In the new children’s book “Demetri Makes a Memory Quilt,” the main character, a young, school-age boy is agitated. Demetri rifles through his mailbox, but there is no sign of a long-awaited letter from his mother.
Demitri’s mom is in prison, and her messages are a precious lifeline as he handles growing up without her.
Over the course of 32 pages, first-time children’s book author Renée Menart describes how Demetri handles the often-overwhelming tangle of his emotions, with the help of caring family members and a supportive teacher. First, his grandmother helps him gather pieces of fabric that remind him of memorable moments with his mom to be stitched into a quilt — pieces of a polka dot towel represents a memory of a fun outing at the beach, where he searched for seashells and built sandcastles with his mom and cousin. Seeing his difficulty staying focused in class, Demetri’s school teacher Mr. Howard helps him draw a picture to send to his mom.
In time, the small boy is able to set aside his constant worry over receiving his mother’s letters, images revealed in expressive, earth-toned drawings by up-and-coming illustrator Candice Bradley.
Menart — a criminal justice advocate who most recently worked with the San Francisco-based Center on Juvenile and Criminal Justice — said “Demetri Makes a Memory Quilt” aims to serve as a resource for the millions of children with incarcerated parents who face uncertainty, stigma and longing. In an interview, she said caregivers can read the book to children and use it to broach difficult subjects: Demetri can be an example to others. He gets through painful moments by drawing or acting silly with his cousin.
“I hope that the book can be a source of healing by helping to open up conversations within families or be a story that children can see themselves reflected in,” Menart said.
According to the Pew Charitable Trusts, about 2.7 million children in the U.S. have an incarcerated parent, which comes out to about 1 in every 28 kids. Those figures are 1 in 9 for Black children, six times the rate for their white peers.
A 2021 study in the journal Child Development Perspectives found that the negative impacts of parental incarceration increase as children grow older. They are far more likely than their peers to struggle in school and face behavioral and other health challenges. Throughout the ongoing COVID-19 pandemic, these children have experienced further hardships, with in-person prison visits limited or suspended completely, making contact between parents and children even harder to maintain.
Menart drew on the stories she encountered in her justice advocacy work to write her children’s book. Over the past two years, she developed the book’s themes, centering on Demetri and his network of supporters, with a group of five parents living at Cameo House in San Francisco. The re-entry and alternative sentencing program serves formerly incarcerated women and their children.
Proceeds from the book’s sale will benefit the nonprofit organization that runs the housing program, the Center on Juvenile and Criminal Justice, and other organizations that serve families impacted by incarceration.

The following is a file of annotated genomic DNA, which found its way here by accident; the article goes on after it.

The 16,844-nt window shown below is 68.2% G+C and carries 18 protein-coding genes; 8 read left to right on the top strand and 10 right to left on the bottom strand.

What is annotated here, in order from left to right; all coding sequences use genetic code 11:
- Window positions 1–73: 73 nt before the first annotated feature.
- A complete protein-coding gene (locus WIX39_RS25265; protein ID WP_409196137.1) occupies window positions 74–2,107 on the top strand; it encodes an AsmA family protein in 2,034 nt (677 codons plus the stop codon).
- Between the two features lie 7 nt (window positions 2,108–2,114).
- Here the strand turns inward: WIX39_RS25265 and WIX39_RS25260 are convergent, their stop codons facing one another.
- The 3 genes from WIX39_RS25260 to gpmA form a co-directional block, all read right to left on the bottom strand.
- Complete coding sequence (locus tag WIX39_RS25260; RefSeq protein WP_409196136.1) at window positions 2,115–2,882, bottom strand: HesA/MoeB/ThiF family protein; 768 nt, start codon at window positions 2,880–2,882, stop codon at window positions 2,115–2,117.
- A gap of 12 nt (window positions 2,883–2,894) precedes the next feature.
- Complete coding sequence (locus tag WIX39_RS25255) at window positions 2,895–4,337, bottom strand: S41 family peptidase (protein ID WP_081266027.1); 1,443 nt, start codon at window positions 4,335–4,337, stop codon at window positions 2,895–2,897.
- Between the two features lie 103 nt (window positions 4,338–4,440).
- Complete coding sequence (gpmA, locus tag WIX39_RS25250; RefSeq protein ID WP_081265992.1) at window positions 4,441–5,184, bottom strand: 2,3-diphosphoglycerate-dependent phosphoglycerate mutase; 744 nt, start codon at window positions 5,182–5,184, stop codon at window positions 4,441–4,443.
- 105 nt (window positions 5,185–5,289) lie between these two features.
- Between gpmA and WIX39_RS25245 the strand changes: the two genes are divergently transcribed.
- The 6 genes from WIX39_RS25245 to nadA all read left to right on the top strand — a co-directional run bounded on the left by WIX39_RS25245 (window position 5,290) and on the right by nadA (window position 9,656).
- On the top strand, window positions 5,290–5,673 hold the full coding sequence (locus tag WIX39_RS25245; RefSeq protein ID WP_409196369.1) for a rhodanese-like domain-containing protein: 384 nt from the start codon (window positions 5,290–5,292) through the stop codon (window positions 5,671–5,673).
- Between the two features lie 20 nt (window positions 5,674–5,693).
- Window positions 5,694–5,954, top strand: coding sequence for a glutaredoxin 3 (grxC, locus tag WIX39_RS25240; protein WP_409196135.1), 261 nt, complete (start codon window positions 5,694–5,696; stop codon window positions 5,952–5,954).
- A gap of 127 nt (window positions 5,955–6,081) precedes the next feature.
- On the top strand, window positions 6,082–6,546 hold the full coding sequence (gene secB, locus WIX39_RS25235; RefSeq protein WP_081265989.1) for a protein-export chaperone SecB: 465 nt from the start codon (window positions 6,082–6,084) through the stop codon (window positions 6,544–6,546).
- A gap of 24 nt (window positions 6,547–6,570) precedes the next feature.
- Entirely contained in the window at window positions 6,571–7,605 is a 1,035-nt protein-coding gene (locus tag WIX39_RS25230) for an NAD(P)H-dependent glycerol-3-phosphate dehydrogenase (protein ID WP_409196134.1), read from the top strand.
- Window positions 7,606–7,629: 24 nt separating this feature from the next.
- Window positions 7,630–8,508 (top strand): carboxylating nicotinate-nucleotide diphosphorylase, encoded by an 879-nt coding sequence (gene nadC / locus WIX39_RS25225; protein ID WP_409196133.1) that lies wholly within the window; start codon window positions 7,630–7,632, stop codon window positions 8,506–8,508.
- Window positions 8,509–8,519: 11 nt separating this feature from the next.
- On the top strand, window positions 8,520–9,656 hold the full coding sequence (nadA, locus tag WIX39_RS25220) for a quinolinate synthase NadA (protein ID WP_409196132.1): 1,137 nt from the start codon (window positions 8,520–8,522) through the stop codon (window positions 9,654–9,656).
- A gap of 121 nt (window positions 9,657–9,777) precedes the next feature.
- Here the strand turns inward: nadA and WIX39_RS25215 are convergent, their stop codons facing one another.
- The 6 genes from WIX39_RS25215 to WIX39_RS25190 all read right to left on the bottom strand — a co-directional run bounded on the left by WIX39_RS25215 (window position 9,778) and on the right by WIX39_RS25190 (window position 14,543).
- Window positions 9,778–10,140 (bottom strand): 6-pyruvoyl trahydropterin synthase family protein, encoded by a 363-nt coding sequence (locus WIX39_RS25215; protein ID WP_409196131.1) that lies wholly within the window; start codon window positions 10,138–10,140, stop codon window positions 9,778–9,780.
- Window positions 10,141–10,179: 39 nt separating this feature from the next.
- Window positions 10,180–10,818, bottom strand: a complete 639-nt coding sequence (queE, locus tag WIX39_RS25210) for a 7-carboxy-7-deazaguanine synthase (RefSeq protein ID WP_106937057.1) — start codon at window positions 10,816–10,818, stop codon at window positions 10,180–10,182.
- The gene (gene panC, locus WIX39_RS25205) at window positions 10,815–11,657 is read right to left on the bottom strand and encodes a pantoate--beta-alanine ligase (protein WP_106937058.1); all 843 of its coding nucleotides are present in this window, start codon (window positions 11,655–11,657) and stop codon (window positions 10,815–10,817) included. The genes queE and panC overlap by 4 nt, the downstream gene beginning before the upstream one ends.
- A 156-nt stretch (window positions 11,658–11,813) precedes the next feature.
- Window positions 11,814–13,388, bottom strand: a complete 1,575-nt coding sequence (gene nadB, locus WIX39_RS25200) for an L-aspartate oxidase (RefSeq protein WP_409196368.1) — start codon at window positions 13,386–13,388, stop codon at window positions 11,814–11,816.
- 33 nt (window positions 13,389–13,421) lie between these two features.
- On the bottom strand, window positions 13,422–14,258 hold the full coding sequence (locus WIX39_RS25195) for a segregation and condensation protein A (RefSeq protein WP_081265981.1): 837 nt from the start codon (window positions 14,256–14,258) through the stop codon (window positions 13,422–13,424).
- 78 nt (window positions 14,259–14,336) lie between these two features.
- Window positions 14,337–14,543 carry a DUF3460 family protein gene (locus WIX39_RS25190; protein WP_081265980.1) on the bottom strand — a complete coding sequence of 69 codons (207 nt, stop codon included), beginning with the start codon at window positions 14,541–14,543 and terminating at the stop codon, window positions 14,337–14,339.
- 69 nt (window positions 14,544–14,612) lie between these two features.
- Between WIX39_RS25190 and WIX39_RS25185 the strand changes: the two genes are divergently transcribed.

The women who contributed to the story were compensated for their time, Menart said, and their perspectives shaped “Demetri Makes a Memory Quilt.” These formerly incarcerated parents wanted to help create a resource that would have helped their children navigate periods of loss, loneliness and frustration.
“The direction from the women and mothers of Cameo House was that this book really needs to be about the day-to-day of how a child heals in the months or years when their parent isn’t in their immediate life,” Menart said.
Rebecca Jackson, director of the Cameo House, described Menart’s book as a valuable tool for families struggling with sudden separation, feelings often accompanied by a sense of shame. She said her own daughters were 8 and 9 years old when she was incarcerated. And, like Demetri, they were left with few answers about why their mother was taken from them.
“Children cannot and should not be expected to understand why a parent has been incarcerated,” Jackson said. “For all children, it is about what’s missing. There’s always a sense of abandonment.”
While it’s important for children of incarcerated parents to hear Demetri’s story, Jackson said the themes of the book may be even more important for the adults in their lives to digest. For many families, stigma about incarceration can prevent kids from getting the support they need to stay connected to their parents, Jackson said, and caregivers may avoid talking about uncomfortable subjects or feel the need to keep the whereabouts of an incarcerated mother or father a secret.
The loving depictions of Demetri’s grandmother, aunt and teacher in “Demetri Makes a Memory Quilt” provide a model of loving support.
“The book is a medium where we can start to have these really hard conversations,” Jackson said. “It isn’t easy, but it’s important because in the deepest core of this, love is the message.”